Saturday 15 November 2014

Tuesday of Week 1 Year 1

What does it mean to have authority? The word "authority" can be used to mean power given by the state (in the form of government, judges, police officers, etc.) or by academic knowledge of an area (someone can be an authority on a subject). However, these forms of authority do not last forever and do not always command the respect and voluntary obedience of others. Also, we have seen many instances of people who have been granted such authority turning out to be arrogant, conceited, corrupted or misusing their position for their own purposes. These people may have so called political or intellectual authority, but they may not necessarily have moral or spiritual authority.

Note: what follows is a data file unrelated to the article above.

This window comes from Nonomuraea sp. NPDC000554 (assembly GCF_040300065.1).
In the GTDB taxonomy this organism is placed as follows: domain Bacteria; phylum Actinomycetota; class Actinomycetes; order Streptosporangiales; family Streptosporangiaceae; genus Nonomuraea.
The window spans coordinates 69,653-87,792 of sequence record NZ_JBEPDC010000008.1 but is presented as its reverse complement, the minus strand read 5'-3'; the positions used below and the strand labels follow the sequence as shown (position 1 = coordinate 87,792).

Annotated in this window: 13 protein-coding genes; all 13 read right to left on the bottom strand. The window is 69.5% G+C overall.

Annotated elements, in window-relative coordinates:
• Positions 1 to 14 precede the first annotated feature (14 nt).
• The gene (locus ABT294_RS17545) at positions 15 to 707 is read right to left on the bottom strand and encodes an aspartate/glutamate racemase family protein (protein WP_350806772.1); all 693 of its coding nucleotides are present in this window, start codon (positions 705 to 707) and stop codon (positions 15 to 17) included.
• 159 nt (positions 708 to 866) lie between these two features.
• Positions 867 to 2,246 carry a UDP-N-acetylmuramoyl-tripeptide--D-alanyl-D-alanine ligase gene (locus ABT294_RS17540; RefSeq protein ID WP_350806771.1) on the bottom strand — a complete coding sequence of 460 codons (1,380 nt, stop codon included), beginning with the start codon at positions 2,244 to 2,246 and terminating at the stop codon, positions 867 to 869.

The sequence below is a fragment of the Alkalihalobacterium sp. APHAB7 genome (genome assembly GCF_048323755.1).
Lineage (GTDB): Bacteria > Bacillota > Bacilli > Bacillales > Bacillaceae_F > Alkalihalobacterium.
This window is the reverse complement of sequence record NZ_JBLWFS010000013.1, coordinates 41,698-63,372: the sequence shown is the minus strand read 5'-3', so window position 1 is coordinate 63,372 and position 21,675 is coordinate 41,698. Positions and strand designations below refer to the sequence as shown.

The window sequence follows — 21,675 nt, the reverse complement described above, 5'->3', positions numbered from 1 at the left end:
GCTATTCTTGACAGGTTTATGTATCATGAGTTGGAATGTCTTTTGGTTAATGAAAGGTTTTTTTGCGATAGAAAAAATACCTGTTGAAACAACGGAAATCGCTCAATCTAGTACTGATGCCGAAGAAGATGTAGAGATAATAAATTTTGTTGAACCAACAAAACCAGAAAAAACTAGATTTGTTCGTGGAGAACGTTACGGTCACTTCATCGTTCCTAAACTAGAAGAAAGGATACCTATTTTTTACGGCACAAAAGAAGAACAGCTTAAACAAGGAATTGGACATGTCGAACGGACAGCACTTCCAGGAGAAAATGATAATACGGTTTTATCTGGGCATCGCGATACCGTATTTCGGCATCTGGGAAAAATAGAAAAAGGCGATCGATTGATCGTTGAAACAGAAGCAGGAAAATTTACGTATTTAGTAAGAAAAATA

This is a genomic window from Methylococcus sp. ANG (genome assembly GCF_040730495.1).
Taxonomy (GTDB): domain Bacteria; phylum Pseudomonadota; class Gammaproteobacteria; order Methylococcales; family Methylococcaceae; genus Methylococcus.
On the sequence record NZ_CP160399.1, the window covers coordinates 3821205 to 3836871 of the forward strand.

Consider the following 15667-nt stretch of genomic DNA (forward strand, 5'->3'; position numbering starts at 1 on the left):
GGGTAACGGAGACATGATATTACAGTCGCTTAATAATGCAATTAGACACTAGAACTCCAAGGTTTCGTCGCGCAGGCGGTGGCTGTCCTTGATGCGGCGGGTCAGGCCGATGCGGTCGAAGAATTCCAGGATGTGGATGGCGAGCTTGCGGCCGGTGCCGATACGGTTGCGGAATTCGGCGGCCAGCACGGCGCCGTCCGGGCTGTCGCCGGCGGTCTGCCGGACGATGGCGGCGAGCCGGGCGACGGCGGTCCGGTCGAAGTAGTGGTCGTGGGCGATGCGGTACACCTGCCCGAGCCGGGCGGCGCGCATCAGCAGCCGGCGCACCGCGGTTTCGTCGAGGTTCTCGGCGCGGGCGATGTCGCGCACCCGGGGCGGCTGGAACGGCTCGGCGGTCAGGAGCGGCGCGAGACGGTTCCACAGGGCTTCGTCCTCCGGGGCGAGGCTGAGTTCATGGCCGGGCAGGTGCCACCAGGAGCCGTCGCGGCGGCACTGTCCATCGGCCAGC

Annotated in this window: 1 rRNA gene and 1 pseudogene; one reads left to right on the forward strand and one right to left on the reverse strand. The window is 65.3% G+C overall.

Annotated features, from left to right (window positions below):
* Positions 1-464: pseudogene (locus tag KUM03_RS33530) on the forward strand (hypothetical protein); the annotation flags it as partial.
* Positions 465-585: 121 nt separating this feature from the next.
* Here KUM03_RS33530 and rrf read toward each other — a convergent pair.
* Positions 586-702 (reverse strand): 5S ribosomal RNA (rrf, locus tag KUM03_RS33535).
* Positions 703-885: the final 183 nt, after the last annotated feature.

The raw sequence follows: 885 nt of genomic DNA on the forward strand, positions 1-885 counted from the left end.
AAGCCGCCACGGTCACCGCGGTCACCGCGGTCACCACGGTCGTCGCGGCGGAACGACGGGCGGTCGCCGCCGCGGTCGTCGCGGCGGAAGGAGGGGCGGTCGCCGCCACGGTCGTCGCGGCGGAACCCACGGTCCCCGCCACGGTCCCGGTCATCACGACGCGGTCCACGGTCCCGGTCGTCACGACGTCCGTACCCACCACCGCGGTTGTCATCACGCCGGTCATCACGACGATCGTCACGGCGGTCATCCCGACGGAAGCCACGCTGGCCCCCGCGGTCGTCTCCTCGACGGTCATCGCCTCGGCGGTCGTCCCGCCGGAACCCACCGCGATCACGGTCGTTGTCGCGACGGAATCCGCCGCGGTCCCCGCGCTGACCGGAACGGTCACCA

In today's Gospel, we see Jesus whose "teaching made a deep impression on them because, unlike the scribes, he taught them with authority." Also, the Gospel tells us: "The people were so astonished that they started asking each other what it all meant. 'Here is a teaching that is new' they said 'and with authority behind it: he gives orders even to unclean spirits and they obey him.'" How was Jesus different from the scribes, and what sort of authority did He hold? Jesus was different because He had moral and spiritual authority, as He was one with the Father. Jesus shows us that His authority stems from the fact that what He is teaching and doing is not for His own personal gratification or benefit, but for the greater glory of God. Jesus is inviting us to follow His example and grow in our moral and spiritual authority by maintaining a good relationship with God. Are we willing to nurture this form of authority, or are we still wandering around seeking for temporary authority?

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